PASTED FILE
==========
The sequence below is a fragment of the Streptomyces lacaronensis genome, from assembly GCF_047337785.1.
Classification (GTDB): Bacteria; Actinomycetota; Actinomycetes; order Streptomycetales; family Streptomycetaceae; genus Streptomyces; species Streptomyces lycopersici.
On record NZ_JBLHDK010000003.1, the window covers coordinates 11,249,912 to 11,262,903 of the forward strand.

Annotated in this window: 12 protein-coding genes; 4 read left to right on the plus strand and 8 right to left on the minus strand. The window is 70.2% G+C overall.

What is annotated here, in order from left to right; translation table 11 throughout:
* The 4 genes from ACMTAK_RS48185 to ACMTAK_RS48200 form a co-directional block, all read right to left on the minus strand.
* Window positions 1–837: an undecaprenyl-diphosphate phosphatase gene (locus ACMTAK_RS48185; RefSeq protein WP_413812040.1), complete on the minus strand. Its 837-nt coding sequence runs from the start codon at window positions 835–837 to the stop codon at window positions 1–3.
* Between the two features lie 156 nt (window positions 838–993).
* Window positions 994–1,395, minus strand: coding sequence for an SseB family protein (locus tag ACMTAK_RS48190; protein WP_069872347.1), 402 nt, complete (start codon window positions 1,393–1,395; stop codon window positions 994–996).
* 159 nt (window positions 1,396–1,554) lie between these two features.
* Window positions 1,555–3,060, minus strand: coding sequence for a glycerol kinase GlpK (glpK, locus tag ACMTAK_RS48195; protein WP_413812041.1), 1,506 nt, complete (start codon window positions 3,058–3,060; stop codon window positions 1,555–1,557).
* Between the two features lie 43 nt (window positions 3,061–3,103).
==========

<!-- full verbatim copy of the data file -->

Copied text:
The sequence below is a fragment of the Streptomyces lacaronensis genome, from assembly GCF_047337785.1.
Classification (GTDB): Bacteria; Actinomycetota; Actinomycetes; order Streptomycetales; family Streptomycetaceae; genus Streptomyces; species Streptomyces lycopersici.
On record NZ_JBLHDK010000003.1, the window covers coordinates 11,249,912 to 11,262,903 of the forward strand.

Annotated in this window: 12 protein-coding genes; 4 read left to right on the plus strand and 8 right to left on the minus strand. The window is 70.2% G+C overall.

What is annotated here, in order from left to right; translation table 11 throughout:
* The 4 genes from ACMTAK_RS48185 to ACMTAK_RS48200 form a co-directional block, all read right to left on the minus strand.
* Window positions 1–837: an undecaprenyl-diphosphate phosphatase gene (locus ACMTAK_RS48185; RefSeq protein WP_413812040.1), complete on the minus strand. Its 837-nt coding sequence runs from the start codon at window positions 835–837 to the stop codon at window positions 1–3.
* Between the two features lie 156 nt (window positions 838–993).
* Window positions 994–1,395, minus strand: coding sequence for an SseB family protein (locus tag ACMTAK_RS48190; protein WP_069872347.1), 402 nt, complete (start codon window positions 1,393–1,395; stop codon window positions 994–996).
* 159 nt (window positions 1,396–1,554) lie between these two features.
* Window positions 1,555–3,060, minus strand: coding sequence for a glycerol kinase GlpK (glpK, locus tag ACMTAK_RS48195; protein WP_413812041.1), 1,506 nt, complete (start codon window positions 3,058–3,060; stop codon window positions 1,555–1,557).
* Between the two features lie 43 nt (window positions 3,061–3,103).